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fruit and fructose


mccoy
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At last I could find some official confirmation (if there ever was any need) that fructose in fruit is not detrimental. This comes from the Peter attia Podcast, Dr. Lustig himself speaking.

https://peterattiamd.com/roblustig/

 

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Only half (or less) the fructose that you would eat in a piece of fruit, for example, might actually get to the liver

  • The area under the curve will be wider, which means the insulin response will be lower, which is what you want, because it took longer, but a lot of it won’t get absorbed
  • It will be digested: it doesn’t come out in the stool, it gets digested by the gut bacteria who use it for their own purposes’

This is part of a wider excerpt on food fiber:

 

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  • Example: let’s start yeah let’s talk about fiber
    • 160 kcals from almonds
    • You absorb about 130 kcals
    • What happened to the 30?
    • The soluble and insoluble fiber in the almonds forms a gel on the inside of the intestine
    • You can actually see it on electron microscopy a whitish gel that’s going to act as a secondary barrier preventing absorption of some of those almond calories early on
    • If they don’t get absorbed in the duodenum, where they go next?
    • Jejunum: what’s in the jejunum that’s not in the duodenum? The microbiome
    • The duodenum is essentially sterile: it’s got a pH of 1 — only H. pylori can live there
    • The lining is formed in the duodenum to prevent your liver from getting the whole dose, because anything that’s absorbed in the duodenum goes straight to the liver’
  • ‘Only half (or less) the fructose that you would eat in a piece of fruit, for example, might actually get to the liver
    • The area under the curve will be wider, which means the insulin response will be lower, which is what you want, because it took longer, but a lot of it won’t get absorbed
    • It will be digested: it doesn’t come out in the stool, it gets digested by the gut bacteria who use it for their own purposes’
  • ‘Here’s the thing that I only learned about a month and a half ago which is absolutely essential
    • If you don’t consume fiber, that means that your gut bacteria are not getting the food they need
    • Because you’re absorbing it all early, but your bacteria still have to survive: so what do they do?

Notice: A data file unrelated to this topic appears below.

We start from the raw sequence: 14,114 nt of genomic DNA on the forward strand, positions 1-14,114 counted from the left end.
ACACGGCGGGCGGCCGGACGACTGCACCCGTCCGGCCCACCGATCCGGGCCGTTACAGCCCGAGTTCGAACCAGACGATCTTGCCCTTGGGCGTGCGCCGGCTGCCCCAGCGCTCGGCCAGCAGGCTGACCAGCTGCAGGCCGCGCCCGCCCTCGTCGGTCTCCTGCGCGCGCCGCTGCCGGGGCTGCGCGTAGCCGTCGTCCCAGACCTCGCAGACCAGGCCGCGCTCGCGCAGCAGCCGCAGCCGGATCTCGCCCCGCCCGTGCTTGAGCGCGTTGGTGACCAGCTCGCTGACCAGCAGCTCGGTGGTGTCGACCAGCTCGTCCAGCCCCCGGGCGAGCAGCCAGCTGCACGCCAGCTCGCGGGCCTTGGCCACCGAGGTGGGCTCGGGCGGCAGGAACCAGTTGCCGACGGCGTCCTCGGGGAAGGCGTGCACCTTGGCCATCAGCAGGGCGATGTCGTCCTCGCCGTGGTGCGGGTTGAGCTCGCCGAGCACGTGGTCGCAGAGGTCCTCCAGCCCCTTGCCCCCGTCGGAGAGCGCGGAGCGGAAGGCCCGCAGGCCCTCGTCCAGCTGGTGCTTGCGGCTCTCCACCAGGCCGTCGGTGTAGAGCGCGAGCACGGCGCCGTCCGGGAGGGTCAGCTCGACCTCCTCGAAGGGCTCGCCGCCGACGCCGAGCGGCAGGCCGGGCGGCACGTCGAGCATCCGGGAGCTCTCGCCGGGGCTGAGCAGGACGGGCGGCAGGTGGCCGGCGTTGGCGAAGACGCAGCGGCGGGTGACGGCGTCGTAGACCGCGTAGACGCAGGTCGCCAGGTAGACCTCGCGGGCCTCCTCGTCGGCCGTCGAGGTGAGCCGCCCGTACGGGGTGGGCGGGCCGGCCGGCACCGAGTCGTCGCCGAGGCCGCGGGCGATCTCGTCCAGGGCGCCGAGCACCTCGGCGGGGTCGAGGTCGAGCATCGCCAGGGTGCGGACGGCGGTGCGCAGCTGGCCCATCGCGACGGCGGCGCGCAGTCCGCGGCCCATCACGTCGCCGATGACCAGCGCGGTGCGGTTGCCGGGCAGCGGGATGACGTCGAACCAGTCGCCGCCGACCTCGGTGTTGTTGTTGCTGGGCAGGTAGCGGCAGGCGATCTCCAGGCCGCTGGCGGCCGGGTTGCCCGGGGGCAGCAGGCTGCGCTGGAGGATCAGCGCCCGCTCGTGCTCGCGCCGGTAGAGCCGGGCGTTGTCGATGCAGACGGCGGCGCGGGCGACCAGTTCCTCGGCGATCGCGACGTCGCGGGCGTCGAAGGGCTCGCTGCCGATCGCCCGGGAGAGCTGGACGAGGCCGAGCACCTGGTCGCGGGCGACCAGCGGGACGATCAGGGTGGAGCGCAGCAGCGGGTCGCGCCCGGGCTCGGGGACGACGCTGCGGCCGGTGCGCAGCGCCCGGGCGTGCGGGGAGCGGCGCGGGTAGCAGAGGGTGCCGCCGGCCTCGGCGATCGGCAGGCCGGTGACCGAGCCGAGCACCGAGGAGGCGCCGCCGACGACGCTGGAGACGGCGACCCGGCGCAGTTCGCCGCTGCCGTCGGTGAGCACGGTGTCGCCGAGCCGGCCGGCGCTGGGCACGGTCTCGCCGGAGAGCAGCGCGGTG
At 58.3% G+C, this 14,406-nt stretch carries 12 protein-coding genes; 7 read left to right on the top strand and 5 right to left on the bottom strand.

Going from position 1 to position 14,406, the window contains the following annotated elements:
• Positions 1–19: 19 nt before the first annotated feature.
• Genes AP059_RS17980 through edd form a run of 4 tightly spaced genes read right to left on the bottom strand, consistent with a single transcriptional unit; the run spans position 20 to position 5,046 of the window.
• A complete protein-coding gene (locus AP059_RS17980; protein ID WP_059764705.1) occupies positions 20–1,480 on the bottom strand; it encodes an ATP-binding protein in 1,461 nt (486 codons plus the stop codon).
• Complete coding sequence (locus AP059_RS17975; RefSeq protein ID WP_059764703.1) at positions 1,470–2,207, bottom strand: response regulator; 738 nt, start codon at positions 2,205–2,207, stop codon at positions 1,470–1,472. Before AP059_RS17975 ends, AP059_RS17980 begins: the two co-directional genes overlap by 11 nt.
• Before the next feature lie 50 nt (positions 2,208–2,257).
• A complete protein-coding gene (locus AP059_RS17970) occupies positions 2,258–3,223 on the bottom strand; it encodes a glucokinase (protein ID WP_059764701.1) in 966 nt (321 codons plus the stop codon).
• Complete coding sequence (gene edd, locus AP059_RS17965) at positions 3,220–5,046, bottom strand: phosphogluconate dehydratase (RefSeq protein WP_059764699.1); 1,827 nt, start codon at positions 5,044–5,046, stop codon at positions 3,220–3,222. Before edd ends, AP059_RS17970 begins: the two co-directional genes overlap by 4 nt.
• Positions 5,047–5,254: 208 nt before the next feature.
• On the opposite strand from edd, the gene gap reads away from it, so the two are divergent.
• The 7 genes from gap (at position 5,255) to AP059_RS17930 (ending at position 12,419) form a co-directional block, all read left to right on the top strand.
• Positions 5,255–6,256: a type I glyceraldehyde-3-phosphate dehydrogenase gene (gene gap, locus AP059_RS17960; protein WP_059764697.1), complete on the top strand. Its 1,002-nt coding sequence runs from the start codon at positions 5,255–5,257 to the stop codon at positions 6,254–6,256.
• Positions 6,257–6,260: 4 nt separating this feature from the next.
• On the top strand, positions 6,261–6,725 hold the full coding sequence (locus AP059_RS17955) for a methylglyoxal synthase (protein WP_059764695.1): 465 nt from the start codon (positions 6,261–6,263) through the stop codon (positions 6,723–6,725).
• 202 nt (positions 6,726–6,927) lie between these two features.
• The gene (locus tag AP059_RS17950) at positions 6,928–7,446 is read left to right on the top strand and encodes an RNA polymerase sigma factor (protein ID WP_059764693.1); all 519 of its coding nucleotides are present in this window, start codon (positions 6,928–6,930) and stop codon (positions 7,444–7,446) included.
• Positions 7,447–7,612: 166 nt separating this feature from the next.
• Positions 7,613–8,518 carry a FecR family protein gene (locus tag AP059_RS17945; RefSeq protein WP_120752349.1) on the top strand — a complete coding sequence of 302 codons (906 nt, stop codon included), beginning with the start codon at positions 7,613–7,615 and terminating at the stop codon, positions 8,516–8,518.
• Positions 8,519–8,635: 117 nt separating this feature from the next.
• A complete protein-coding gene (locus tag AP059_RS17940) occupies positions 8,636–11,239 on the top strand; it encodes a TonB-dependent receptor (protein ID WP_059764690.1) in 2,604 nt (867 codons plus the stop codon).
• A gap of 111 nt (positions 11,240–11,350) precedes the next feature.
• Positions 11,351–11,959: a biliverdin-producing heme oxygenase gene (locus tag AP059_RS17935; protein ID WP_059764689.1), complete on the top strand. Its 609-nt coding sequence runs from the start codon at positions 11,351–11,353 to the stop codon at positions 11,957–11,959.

• They proteolyze and lipolyze the mucin layer
    • They autodigest the mucin layer that sits on the surface of your intestinal epithelial cells, protecting them
    • You can actually see on electron microscopy an increased apposition of the bacteria with the intestinal epithelial cell, which likely causes damage, possibly a leaky gut, and possibly GI diseases like colitis, and even maybe Crohn’s’

‘The idea is to feed your bacteria or your bacteria will digest you’

 

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You can actually see on electron microscopy an increased apposition of the bacteria with the intestinal epithelial cell, which likely causes damage, possibly a leaky gut, and possibly GI diseases like colitis, and even maybe Crohn’s’      ‘The idea is to feed your bacteria or your bacteria will digest you

 

Nevertheless,  various forms of  fasting may be good for the gut microbiome.

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5 minutes ago, Sibiriak said:

 

Nevertheless,  various forms of  fasting may be good for the gut microbiome.

Perfectly agreed, would be interesting to know what happens to avoid ingestion of intestine lining by gut bacteria. Maybe in lack of nutrients bacteria will die off or hybernate???

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Certainly,  humans (like other animals) evolved to be able to deal with unpredictable food supply and times of food shortage.     I doubt very much that the gut lining (in a healthy person) gets significantly damaged simply because "gut bacteria are not getting the food they need' for some period of time.   Perhaps the healthy gut bacteria themselves benefit from intermittent fasting,  and they too may follow their own circadian rhythms.    It's not really a topic I've done much reading about,  though.

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